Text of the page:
A rich turf interspersed with rock covers the summit of Hart Crag, adding to its rustic allure. Two cairns signal the ends of a short ridge running along the top, with additional cairns providing direction to the viewpoints for Deepdale and Dovedale. The highest point can be found at the south-east end of the summit area, situated a little west of the main path.
The vistas from a Hart Crag walk are quite remarkable, with grand views towards the Scafells in the west and the far eastern fells. However, the sights of Fairfield and Dove Crag obscure a considerable portion of the Lake District. Despite this, the stunning landscapes and compelling geographical features make Hart Crag a must-visit for avid hikers. Its grid reference is NY 368 112, and it can be found on the OL5 Explorer map, the 90 Landranger map, and, of course, in the Eastern Fells section of Wainwright’s book.
Recommended Ordnance Survey Map
The best map to use on this walk is the Ordnance Survey map of the Lake District North-Eastern Area, reference OS Explorer OL5, scale 1:25,000. It clearly displays footpaths, rights of way, open access land and vegetation on the ground, making it ideal for walking, running and hiking. The map can be purchased from Amazon in either a standard, paper version or a weatherproof, laminated version, as shown below.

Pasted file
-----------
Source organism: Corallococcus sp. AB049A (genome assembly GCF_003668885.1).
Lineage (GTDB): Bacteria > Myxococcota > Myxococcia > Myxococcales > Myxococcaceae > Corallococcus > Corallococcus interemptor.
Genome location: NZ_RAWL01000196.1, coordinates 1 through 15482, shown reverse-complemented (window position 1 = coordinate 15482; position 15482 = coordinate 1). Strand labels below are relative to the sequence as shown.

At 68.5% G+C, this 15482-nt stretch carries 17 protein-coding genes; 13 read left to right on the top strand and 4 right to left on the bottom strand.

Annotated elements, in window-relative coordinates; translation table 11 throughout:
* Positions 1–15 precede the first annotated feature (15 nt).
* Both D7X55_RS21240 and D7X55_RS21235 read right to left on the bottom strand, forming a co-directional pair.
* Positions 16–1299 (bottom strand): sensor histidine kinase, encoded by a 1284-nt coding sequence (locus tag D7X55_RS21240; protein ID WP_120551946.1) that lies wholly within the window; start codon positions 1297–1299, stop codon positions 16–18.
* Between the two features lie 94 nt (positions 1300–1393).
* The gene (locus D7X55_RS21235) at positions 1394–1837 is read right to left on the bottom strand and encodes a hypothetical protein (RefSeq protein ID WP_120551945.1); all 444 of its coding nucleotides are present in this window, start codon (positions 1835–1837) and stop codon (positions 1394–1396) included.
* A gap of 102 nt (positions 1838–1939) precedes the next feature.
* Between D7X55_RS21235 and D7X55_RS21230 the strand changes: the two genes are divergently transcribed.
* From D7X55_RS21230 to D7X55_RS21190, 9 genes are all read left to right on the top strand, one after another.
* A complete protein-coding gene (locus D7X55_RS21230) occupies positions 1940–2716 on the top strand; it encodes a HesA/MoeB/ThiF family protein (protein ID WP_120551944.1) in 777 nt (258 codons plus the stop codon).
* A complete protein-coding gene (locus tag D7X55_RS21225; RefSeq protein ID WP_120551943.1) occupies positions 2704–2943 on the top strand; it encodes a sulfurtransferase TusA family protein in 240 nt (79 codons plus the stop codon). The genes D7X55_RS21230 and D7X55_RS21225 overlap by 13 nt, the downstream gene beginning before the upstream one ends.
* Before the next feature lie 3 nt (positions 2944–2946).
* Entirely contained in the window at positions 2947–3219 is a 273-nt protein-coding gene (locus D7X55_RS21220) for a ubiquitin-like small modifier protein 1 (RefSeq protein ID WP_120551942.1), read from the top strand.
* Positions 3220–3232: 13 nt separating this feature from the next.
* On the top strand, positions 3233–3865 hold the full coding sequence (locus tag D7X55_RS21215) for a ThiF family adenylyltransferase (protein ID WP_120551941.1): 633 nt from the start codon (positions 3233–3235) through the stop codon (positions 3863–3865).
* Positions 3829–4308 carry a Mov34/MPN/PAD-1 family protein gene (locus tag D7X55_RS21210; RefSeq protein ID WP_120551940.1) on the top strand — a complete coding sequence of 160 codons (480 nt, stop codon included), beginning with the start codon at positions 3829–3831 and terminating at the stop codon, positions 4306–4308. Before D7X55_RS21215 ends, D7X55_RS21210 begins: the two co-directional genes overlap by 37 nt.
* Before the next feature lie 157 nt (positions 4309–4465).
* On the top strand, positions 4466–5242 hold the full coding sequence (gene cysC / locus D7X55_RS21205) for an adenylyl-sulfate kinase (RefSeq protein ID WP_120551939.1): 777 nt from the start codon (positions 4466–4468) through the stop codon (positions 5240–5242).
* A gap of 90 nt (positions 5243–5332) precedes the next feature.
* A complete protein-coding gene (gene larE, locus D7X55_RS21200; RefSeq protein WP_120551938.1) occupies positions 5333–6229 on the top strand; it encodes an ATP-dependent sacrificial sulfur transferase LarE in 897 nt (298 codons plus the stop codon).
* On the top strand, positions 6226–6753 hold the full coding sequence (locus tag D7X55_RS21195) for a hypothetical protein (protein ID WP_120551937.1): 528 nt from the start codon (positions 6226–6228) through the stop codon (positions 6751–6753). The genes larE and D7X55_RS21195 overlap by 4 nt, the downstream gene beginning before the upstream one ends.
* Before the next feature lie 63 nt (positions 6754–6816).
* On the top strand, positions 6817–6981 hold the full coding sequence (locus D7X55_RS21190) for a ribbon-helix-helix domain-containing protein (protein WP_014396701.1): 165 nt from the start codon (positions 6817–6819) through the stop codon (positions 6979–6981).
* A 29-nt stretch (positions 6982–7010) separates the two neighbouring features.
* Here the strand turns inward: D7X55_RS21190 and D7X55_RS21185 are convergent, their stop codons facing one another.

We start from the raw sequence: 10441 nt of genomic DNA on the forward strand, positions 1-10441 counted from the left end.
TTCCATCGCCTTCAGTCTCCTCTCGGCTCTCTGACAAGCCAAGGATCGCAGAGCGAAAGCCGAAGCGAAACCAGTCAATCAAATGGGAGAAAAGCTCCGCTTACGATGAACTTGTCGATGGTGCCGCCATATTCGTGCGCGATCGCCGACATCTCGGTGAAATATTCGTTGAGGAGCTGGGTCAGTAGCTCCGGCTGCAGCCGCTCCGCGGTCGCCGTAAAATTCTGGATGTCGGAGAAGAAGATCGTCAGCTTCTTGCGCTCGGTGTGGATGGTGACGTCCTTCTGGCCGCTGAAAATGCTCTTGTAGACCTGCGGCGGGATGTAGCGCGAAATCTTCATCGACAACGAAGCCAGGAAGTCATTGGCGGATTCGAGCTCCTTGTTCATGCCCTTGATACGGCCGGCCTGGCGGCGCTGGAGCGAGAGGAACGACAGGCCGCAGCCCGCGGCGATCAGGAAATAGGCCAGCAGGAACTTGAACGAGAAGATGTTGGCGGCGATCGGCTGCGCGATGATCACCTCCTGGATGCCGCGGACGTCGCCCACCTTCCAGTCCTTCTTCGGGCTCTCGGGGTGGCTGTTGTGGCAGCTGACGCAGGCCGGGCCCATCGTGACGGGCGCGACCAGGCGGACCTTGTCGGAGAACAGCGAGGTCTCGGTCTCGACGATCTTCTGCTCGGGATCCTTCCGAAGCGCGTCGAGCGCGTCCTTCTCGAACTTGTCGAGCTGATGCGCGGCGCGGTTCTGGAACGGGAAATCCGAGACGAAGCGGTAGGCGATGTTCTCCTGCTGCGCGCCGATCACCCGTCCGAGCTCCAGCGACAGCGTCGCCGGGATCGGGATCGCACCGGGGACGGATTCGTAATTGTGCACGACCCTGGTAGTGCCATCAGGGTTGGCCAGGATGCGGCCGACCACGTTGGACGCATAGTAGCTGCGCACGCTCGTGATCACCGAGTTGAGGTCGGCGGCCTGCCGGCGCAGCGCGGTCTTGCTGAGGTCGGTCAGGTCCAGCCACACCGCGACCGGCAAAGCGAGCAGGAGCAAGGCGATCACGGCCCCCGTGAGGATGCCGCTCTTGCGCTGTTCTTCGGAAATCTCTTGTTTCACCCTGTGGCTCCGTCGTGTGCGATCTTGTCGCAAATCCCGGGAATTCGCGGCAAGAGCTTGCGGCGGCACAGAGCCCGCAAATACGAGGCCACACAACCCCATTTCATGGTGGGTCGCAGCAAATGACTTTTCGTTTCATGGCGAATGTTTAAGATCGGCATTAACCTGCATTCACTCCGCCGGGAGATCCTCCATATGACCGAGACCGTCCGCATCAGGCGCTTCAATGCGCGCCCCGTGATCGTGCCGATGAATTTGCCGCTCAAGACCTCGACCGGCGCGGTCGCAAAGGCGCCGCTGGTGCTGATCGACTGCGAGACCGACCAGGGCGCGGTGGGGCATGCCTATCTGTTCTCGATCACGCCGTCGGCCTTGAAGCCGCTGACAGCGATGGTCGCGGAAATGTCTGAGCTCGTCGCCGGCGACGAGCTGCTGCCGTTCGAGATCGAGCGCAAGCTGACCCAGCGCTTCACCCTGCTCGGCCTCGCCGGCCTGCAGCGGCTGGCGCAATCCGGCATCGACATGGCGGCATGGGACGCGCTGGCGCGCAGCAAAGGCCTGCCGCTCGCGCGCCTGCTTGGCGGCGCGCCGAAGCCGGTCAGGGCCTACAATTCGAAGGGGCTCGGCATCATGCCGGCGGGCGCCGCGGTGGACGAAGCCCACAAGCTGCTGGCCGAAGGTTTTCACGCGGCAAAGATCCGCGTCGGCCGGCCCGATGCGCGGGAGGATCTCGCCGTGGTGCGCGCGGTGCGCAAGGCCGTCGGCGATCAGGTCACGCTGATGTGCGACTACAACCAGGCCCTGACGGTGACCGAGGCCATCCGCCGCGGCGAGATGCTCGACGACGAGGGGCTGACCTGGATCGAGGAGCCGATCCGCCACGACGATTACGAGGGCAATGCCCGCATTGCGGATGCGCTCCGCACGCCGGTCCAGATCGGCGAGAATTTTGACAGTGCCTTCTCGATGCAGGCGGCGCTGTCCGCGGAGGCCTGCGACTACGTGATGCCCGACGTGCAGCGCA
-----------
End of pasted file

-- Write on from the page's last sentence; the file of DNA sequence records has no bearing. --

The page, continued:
Hart Crag Walk: My Photos
The view up to Fairfield (right) and Hart Crag (left) from the footpath west of Low Wood.
The view down to Deepdale and the valley floor between Patterdale and Hartsop. The huge mountain in the centre of the picture is Place Fell. To the left is Birks and Arnison Crag.
From left to right in the background is Dove Crag, Fairfield and St Sunday Crag, as seen from the footpath near Bleaberry Knott.
Looking over to the mighty St Sunday Crag from Hoggill Brow.
Crossing Hartsop above How with Hart Crag directly ahead. Roughly one-third of the way round our Hart Crag walk.
Dollywaggon Pike and High Crag (which form part of the Helvellyn range of mountains) make an appearance in the distance as we reach Blake Brow.
The last section of the ascent of Hart Crag, rising from 650 metres to 820 metres.
Superb views from the summit of Hart Crag, height 822 metres (2697 feet).
Angy and I on the summit of Dove Crag, height 792 metres (2598 feet). This is the half way point of our Hart Crag walk.
Brothers Water becomes visible as we head south-west from Dove Crag to Scandale Pass.
The view south towards Ambleside and the northern tip of Windermere. The small body of water in the foreground is Scandale Tarn.
The route through Caiston Glen alongside Caiston Beck. At this point we are over two-thirds of the way round our Hart Crag walk.
Beautiful countryside and easier paths through the valley on the way to Brothers Water.
Stone track on the west side of Brothers Water back to the car park and the end of our amazing Hart Crag walk.